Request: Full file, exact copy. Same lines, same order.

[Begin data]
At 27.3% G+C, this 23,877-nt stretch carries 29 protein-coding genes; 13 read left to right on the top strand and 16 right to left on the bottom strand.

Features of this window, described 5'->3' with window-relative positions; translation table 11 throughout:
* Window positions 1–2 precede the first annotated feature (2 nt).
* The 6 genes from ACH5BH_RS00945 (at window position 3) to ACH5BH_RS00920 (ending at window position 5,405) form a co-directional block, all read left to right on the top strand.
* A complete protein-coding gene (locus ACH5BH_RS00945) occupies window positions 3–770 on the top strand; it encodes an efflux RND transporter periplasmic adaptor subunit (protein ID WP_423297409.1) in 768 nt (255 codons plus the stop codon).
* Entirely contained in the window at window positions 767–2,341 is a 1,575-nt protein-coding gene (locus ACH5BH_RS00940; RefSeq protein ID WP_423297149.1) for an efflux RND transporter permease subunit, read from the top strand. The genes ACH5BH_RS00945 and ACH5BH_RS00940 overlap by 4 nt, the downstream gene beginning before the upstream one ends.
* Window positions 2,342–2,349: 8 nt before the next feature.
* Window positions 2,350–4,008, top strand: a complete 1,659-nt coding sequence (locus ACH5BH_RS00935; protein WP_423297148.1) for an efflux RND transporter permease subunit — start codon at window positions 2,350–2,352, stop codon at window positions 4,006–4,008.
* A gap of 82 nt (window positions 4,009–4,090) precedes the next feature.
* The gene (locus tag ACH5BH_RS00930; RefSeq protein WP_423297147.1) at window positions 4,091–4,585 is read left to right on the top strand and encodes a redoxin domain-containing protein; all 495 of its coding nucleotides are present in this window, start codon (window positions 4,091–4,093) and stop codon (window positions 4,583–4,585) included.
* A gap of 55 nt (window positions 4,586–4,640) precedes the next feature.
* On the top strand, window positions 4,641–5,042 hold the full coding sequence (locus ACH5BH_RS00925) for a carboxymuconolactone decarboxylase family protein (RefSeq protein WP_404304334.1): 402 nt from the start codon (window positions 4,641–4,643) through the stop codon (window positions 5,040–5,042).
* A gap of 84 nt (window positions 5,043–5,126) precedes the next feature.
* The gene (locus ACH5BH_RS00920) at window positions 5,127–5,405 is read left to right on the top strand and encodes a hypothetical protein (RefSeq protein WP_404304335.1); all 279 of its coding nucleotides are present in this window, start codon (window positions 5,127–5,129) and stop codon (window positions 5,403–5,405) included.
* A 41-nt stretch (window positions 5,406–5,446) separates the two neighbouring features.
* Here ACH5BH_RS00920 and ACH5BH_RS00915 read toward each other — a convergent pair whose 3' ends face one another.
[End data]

At 27.3% G+C, this 23,877-nt stretch carries 29 protein-coding genes; 13 read left to right on the top strand and 16 right to left on the bottom strand.

Features of this window, described 5'->3' with window-relative positions; translation table 11 throughout:
* Window positions 1–2 precede the first annotated feature (2 nt).
* The 6 genes from ACH5BH_RS00945 (at window position 3) to ACH5BH_RS00920 (ending at window position 5,405) form a co-directional block, all read left to right on the top strand.
* A complete protein-coding gene (locus ACH5BH_RS00945) occupies window positions 3–770 on the top strand; it encodes an efflux RND transporter periplasmic adaptor subunit (protein ID WP_423297409.1) in 768 nt (255 codons plus the stop codon).
* Entirely contained in the window at window positions 767–2,341 is a 1,575-nt protein-coding gene (locus ACH5BH_RS00940; RefSeq protein ID WP_423297149.1) for an efflux RND transporter permease subunit, read from the top strand. The genes ACH5BH_RS00945 and ACH5BH_RS00940 overlap by 4 nt, the downstream gene beginning before the upstream one ends.
* Window positions 2,342–2,349: 8 nt before the next feature.
* Window positions 2,350–4,008, top strand: a complete 1,659-nt coding sequence (locus ACH5BH_RS00935; protein WP_423297148.1) for an efflux RND transporter permease subunit — start codon at window positions 2,350–2,352, stop codon at window positions 4,006–4,008.
* A gap of 82 nt (window positions 4,009–4,090) precedes the next feature.
* The gene (locus tag ACH5BH_RS00930; RefSeq protein WP_423297147.1) at window positions 4,091–4,585 is read left to right on the top strand and encodes a redoxin domain-containing protein; all 495 of its coding nucleotides are present in this window, start codon (window positions 4,091–4,093) and stop codon (window positions 4,583–4,585) included.
* A gap of 55 nt (window positions 4,586–4,640) precedes the next feature.
* On the top strand, window positions 4,641–5,042 hold the full coding sequence (locus ACH5BH_RS00925) for a carboxymuconolactone decarboxylase family protein (RefSeq protein WP_404304334.1): 402 nt from the start codon (window positions 4,641–4,643) through the stop codon (window positions 5,040–5,042).
* A gap of 84 nt (window positions 5,043–5,126) precedes the next feature.
* The gene (locus ACH5BH_RS00920) at window positions 5,127–5,405 is read left to right on the top strand and encodes a hypothetical protein (RefSeq protein WP_404304335.1); all 279 of its coding nucleotides are present in this window, start codon (window positions 5,127–5,129) and stop codon (window positions 5,403–5,405) included.
* A 41-nt stretch (window positions 5,406–5,446) separates the two neighbouring features.
* Here ACH5BH_RS00920 and ACH5BH_RS00915 read toward each other — a convergent pair whose 3' ends face one another.